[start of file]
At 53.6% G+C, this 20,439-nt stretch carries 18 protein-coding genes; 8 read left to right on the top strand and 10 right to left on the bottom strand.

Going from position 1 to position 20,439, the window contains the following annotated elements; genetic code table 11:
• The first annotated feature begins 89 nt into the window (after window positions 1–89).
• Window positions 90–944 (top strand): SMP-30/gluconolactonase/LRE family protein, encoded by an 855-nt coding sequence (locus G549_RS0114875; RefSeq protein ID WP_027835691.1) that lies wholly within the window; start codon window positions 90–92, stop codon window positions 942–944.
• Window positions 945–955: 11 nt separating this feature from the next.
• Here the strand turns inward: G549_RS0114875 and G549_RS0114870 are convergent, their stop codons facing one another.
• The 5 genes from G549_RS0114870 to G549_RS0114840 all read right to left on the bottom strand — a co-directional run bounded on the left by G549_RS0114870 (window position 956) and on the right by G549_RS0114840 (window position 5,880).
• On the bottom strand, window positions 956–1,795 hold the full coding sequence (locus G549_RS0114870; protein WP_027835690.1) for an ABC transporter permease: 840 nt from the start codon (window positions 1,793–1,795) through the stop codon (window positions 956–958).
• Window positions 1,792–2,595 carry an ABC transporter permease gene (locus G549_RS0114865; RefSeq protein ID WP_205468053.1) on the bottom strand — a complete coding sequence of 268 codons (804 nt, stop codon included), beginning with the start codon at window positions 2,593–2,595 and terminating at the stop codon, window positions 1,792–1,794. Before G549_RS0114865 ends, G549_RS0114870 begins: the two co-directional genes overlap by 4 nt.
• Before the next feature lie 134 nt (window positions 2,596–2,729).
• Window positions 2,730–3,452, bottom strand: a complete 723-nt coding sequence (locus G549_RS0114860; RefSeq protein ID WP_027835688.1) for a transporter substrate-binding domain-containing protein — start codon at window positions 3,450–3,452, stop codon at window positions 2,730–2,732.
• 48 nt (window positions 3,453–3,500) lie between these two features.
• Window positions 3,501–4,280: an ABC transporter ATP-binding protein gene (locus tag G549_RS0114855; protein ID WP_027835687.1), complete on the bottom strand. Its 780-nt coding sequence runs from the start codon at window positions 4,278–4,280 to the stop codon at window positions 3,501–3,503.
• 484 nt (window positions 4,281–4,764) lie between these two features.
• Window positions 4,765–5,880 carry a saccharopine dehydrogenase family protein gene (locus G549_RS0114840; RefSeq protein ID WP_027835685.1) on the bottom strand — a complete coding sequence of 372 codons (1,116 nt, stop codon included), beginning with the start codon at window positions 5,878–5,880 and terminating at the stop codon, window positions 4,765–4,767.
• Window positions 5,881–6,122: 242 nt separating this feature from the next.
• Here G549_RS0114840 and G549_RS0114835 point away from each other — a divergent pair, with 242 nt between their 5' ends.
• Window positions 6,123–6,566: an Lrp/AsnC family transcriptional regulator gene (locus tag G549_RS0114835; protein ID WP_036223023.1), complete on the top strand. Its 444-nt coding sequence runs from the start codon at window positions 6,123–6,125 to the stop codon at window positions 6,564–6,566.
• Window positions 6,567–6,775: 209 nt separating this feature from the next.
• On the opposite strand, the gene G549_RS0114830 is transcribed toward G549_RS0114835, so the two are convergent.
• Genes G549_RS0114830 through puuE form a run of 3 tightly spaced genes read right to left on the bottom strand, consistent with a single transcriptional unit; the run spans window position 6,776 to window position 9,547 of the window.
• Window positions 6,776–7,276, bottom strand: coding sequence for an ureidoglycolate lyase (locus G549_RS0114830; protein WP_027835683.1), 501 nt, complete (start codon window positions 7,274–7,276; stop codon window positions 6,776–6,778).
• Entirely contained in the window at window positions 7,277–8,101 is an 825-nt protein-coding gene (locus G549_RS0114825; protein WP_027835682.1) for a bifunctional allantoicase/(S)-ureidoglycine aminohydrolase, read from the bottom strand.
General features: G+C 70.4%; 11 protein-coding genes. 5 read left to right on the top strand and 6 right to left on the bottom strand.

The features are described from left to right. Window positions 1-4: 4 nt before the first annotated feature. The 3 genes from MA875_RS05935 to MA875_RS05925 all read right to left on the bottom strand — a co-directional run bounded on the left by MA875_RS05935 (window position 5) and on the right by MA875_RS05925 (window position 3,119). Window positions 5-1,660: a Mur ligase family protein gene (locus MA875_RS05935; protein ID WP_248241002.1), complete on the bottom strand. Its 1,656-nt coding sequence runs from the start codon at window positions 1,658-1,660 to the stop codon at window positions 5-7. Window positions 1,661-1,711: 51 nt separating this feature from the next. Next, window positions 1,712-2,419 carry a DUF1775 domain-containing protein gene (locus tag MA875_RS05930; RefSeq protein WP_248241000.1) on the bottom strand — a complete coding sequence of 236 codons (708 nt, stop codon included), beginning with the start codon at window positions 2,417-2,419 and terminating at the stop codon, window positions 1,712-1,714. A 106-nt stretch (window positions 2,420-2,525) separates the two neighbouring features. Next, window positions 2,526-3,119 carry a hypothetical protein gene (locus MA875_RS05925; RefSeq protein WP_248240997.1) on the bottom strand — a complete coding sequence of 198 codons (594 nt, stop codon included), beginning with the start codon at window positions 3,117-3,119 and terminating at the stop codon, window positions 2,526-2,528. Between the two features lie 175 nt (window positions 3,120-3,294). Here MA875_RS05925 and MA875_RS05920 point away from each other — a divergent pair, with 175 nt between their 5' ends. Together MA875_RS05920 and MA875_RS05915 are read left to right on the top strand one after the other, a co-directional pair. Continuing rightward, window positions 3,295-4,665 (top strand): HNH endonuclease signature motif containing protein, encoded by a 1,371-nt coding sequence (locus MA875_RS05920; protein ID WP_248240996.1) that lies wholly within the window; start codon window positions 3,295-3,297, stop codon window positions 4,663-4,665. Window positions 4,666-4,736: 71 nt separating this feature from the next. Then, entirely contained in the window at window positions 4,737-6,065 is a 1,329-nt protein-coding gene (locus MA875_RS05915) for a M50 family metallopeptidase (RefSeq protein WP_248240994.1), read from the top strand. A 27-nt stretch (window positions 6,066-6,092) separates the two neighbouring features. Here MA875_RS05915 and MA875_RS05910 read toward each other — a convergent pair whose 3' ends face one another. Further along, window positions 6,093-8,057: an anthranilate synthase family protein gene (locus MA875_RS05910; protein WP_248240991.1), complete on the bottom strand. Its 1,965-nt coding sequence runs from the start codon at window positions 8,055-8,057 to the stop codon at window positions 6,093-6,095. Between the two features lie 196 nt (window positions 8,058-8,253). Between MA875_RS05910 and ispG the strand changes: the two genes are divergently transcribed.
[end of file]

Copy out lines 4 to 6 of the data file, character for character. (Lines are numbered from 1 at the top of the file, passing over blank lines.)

• Window positions 90–944 (top strand): SMP-30/gluconolactonase/LRE family protein, encoded by an 855-nt coding sequence (locus G549_RS0114875; RefSeq protein ID WP_027835691.1) that lies wholly within the window; start codon window positions 90–92, stop codon window positions 942–944.
• Window positions 945–955: 11 nt separating this feature from the next.
• Here the strand turns inward: G549_RS0114875 and G549_RS0114870 are convergent, their stop codons facing one another.